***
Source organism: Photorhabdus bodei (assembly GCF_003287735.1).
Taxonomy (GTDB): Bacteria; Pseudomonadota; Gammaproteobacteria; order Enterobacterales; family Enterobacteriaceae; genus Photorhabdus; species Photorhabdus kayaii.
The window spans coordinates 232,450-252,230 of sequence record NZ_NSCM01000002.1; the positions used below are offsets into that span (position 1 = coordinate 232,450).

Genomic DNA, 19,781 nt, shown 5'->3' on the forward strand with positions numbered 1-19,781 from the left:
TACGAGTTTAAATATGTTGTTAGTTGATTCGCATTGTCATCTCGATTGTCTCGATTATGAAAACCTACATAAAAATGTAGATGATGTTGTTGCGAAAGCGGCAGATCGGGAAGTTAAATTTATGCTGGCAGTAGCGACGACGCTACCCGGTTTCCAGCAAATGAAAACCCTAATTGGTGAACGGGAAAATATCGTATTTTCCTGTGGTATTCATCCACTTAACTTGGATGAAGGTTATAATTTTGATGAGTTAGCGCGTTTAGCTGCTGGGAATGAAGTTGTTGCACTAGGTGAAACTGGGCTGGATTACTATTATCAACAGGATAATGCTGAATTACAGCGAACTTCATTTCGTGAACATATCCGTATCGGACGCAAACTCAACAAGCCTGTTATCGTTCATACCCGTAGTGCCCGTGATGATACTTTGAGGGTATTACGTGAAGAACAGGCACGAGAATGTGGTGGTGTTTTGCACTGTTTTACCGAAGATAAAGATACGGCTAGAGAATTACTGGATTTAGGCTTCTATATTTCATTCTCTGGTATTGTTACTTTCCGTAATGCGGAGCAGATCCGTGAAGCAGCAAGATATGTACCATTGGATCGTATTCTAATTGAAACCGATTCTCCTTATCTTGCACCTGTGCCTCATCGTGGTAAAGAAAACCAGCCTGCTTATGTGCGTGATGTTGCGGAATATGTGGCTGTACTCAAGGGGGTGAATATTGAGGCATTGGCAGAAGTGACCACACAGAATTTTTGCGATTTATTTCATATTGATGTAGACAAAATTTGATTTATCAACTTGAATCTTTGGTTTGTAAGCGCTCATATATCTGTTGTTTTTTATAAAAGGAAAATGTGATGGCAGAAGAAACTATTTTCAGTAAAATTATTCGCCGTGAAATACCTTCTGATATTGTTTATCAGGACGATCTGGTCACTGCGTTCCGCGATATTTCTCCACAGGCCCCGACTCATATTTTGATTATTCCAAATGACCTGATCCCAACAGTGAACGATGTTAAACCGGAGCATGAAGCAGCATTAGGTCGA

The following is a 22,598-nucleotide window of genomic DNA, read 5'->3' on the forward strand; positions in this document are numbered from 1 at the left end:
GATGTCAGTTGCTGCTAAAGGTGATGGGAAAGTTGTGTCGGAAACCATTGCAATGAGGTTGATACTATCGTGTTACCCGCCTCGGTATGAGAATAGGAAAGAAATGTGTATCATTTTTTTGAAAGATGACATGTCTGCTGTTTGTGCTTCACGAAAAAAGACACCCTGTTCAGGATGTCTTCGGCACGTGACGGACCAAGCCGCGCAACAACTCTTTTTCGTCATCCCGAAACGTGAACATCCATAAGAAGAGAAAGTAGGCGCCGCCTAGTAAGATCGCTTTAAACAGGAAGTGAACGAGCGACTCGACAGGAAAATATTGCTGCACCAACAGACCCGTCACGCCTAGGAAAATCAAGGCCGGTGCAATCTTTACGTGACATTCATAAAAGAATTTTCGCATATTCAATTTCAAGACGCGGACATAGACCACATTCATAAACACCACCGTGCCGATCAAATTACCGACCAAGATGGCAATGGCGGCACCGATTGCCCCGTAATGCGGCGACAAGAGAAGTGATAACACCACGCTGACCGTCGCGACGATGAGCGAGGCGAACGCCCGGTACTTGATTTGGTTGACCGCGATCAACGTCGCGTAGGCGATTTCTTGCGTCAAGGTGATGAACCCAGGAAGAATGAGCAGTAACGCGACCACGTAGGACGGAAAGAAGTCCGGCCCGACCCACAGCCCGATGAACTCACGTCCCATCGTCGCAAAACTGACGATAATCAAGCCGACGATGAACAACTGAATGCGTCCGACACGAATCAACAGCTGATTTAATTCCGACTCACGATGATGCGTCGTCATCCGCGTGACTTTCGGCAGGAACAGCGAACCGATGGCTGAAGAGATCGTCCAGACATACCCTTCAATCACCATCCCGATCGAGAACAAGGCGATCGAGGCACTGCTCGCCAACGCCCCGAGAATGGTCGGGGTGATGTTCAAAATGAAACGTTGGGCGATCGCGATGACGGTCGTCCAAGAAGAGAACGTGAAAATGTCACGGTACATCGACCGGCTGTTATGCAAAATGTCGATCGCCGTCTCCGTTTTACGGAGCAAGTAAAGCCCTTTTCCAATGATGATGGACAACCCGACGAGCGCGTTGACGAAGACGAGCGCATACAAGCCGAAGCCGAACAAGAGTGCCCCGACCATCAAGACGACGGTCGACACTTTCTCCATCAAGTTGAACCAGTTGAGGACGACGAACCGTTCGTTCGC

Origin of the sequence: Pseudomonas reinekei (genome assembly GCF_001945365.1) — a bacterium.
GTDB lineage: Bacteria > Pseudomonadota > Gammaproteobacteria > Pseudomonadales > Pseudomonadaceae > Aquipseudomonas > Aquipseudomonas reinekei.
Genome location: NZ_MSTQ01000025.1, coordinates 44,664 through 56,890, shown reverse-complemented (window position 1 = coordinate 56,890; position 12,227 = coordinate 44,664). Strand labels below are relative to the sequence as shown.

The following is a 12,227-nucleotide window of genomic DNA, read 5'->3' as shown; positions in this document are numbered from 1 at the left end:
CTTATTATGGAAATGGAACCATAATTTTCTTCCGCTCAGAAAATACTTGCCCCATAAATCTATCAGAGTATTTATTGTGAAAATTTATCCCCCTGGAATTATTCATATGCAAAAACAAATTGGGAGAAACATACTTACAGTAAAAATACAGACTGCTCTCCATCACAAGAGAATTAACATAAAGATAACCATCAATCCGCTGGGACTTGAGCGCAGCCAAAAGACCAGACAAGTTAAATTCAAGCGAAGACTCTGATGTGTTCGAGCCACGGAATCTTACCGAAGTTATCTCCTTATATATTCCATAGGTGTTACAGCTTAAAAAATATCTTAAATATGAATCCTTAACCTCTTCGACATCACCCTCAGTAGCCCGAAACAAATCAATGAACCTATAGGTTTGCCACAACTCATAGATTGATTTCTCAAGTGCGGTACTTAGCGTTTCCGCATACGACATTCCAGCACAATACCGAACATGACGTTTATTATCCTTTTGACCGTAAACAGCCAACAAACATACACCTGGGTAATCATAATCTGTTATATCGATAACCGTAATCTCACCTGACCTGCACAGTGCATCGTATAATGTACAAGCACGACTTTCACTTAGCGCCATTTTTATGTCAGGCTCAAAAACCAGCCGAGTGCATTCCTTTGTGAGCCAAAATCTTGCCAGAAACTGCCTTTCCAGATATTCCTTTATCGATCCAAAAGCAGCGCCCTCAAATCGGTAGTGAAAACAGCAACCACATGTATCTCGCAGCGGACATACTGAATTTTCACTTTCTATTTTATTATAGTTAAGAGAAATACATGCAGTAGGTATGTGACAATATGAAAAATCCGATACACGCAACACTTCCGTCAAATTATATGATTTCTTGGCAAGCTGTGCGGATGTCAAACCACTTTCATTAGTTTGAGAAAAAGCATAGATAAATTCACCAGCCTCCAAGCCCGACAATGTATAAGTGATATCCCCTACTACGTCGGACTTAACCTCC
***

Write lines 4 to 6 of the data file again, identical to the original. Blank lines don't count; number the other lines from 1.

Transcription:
Genomic DNA, 19,781 nt, shown 5'->3' on the forward strand with positions numbered 1-19,781 from the left:
TACGAGTTTAAATATGTTGTTAGTTGATTCGCATTGTCATCTCGATTGTCTCGATTATGAAAACCTACATAAAAATGTAGATGATGTTGTTGCGAAAGCGGCAGATCGGGAAGTTAAATTTATGCTGGCAGTAGCGACGACGCTACCCGGTTTCCAGCAAATGAAAACCCTAATTGGTGAACGGGAAAATATCGTATTTTCCTGTGGTATTCATCCACTTAACTTGGATGAAGGTTATAATTTTGATGAGTTAGCGCGTTTAGCTGCTGGGAATGAAGTTGTTGCACTAGGTGAAACTGGGCTGGATTACTATTATCAACAGGATAATGCTGAATTACAGCGAACTTCATTTCGTGAACATATCCGTATCGGACGCAAACTCAACAAGCCTGTTATCGTTCATACCCGTAGTGCCCGTGATGATACTTTGAGGGTATTACGTGAAGAACAGGCACGAGAATGTGGTGGTGTTTTGCACTGTTTTACCGAAGATAAAGATACGGCTAGAGAATTACTGGATTTAGGCTTCTATATTTCATTCTCTGGTATTGTTACTTTCCGTAATGCGGAGCAGATCCGTGAAGCAGCAAGATATGTACCATTGGATCGTATTCTAATTGAAACCGATTCTCCTTATCTTGCACCTGTGCCTCATCGTGGTAAAGAAAACCAGCCTGCTTATGTGCGTGATGTTGCGGAATATGTGGCTGTACTCAAGGGGGTGAATATTGAGGCATTGGCAGAAGTGACCACACAGAATTTTTGCGATTTATTTCATATTGATGTAGACAAAATTTGATTTATCAACTTGAATCTTTGGTTTGTAAGCGCTCATATATCTGTTGTTTTTTATAAAAGGAAAATGTGATGGCAGAAGAAACTATTTTCAGTAAAATTATTCGCCGTGAAATACCTTCTGATATTGTTTATCAGGACGATCTGGTCACTGCGTTCCGCGATATTTCTCCACAGGCCCCGACTCATATTTTGATTATTCCAAATGACCTGATCCCAACAGTGAACGATGTTAAACCGGAGCATGAAGCAGCATTAGGTCGA

The following is a 22,598-nucleotide window of genomic DNA, read 5'->3' on the forward strand; positions in this document are numbered from 1 at the left end: